Failure to State a Claim Under Federal Rule of Civil Procedure 12(b)(6),a claim may be dismissed because of the plaintiff's "failure to state a claim upon which relief can be granted." Fed. R. Civ. P. 12(b)(6). This rule provides for dismissal of a claim if, as a matter of law, "it is clear that no relief could be granted under any set of facts that could be proved consistent with the allegations." Neitzke v. Williams, 490 U.S. 319, 327 (1989); Parks Sch. of Business, Inc. v. Symington, 51 F.3d 1480, 1484 (9th Cir. 1995). Thus, the determinative question is whether there is any set of "facts that could be proved consistent with the allegations of the complaint" that would entitle plaintiff to some relief. Swierkiewicz v. Sorema N.A., 534 U.S. 506, 514 (2002). A dismissal under Rule 12(b)(6) may be based on the lack of a cognizable legal theory or on the absence of sufficient facts alleged under a cognizable legal theory. Navarro v. Block, 250 F.3d 729, 732 (9th Cir. 2001); Balistreri v. Pacifica Police Dep't., 901 F.2d 696, 699 (9th Cir. 1988).In reviewing a complaint under Rule 12(b)(6), all allegations of material fact are taken as true and construed in the light most favorable to the non-moving party. Newman v. Sathyavaglswaran, 287 F.3d 786, 788 (9th Cir. 2002); Vignolo v. Miller, 120 F.3d 1075, 1077 (9th Cir. 1999).

The court must also assume that general allegations embrace the necessary, specific facts to support the claim. Smith v. Pacific Prop. and Dev. Corp., 358 F.3d 1097, 1106 (9th Cir. 2004); Peloza v. Capistrano Unified Sch. Dist., 37 F.3d 517, 521 (9th Cir. 1994). But, the Court is not required "to accept as true allegations that are merely conclusory, unwarranted deductions of fact, or unreasonable inferences." Sprewell v. Golden State Warriors, 266 F.3d 979, 988 (9th Cir. 2001); see also Warren v. Fox Family Worldwide, Inc., 328 F.3d 1136, 1139 (9th Cir. 2003); Western Mining Council v. Watt, 643 F.2d 618, 624 (9th Cir. 1981). Courts will not "assume the truth of legal conclusions merely because they are cast in the form of factual allegations." Warren, 328 F.3d at 1139; Western Mining Council, 643 F.2d at 624.Furthermore, Courts will not assume that plaintiffs "can prove facts which [they have] not alleged, or that the defendants have violated . . . laws in ways that have not been alleged." Associated General Contractors of California, Inc. v. California State Council of Carpenters, 459 U.S. 519, 526 (1983).

As the Supreme Court has recently explained:

While a complaint attacked by a Rule 12(b)(6) motion to dismiss does not need detailed factual allegations, a plaintiff's obligation to provide the 'grounds' of his 'entitlement to relief' requires more than labels and conclusions, and a formulaic recitation of the elements of a cause of action will not do. Factual allegations must be enough to raise a right to relief above the speculative level, on the assumption that all the allegations in the complaint are true (even if doubtful in fact).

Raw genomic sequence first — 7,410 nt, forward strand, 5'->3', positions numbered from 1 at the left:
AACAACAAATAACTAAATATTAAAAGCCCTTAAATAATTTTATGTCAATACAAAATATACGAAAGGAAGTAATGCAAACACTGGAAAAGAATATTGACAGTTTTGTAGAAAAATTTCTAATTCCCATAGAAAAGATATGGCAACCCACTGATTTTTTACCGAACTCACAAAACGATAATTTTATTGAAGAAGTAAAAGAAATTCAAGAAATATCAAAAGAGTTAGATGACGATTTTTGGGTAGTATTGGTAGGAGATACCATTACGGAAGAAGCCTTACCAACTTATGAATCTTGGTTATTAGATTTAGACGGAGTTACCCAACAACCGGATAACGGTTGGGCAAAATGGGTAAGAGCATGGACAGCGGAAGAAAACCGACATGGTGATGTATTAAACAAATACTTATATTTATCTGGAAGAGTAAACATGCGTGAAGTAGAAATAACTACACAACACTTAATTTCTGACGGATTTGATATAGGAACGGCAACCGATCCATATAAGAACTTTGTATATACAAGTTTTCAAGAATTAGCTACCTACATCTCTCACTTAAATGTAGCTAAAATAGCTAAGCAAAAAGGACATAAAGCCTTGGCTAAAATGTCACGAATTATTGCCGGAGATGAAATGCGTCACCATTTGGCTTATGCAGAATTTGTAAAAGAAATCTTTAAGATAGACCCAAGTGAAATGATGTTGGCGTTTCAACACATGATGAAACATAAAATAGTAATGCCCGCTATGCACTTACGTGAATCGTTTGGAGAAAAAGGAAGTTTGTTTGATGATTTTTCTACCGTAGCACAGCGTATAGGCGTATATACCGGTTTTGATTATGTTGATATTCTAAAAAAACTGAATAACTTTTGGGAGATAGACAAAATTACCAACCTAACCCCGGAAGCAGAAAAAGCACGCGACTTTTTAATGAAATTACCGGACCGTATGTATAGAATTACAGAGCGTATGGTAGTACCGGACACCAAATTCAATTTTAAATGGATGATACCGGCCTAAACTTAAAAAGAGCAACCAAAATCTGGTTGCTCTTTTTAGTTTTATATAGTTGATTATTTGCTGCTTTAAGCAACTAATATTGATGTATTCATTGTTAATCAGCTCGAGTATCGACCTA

Bell Atl. Corp. v. Twombly, 127 S.Ct. 1955, 1964-65 (2007).

If a Rule 12(b)(6) motion to dismiss is granted, "[the] district court should grant leave to amend even if no request to amend the pleading was made, unless it determines that the pleading could not possibly be cured by the allegation of other facts." Lopez v. Smith, 203 F.3d 1122, 1127 (9th Cir. 2000) (en banc) (quoting Doe v. United States, 58 F.3d 494, 497 (9th Cir. 1995)). In other words, leave to amend need not be granted when amendment would be futile. Gompper v. VISX, Inc., 298 F.3d 893, 898 (9th Cir. 2002).

DISCUSSION

Defendants bring Rule 12(b)(6) motions on all claims, including those arising under §1983 and the torts of negligence, negligent infliction of emotional distress, and intentional infliction of emotional distress.

General Rules of Pleading

Rule 8 establishes general pleading rules and requires that in order to state a claim for relief, a pleading must contain a short and plain statement of the claim. Fed. R. Civ. P. 8(a)(2). Additionally, each allegation must be simple, concise and direct. Fed. R. Civ. P. 8(d)(1). Although the Federal Rules adopt a flexible pleading policy, a complaint must give fair notice and state the elements of the claim plainly and succinctly. Jones v. Cmty. Redev. Agency, 733 F.2d 646, 649 (9th Cir. 1984); see Yamaguchi v. United States Dept. of Air Force, 109 F.3d 1475, 1481 (9th Cir. 1997). A complaint which fails to comply with Rule 8 may be dismissed with prejudice pursuant to Rule 41(b). Nevijel v. North Coast Life Ins. Co., 651 F.2d 671, 673 (9th Cir. 1981).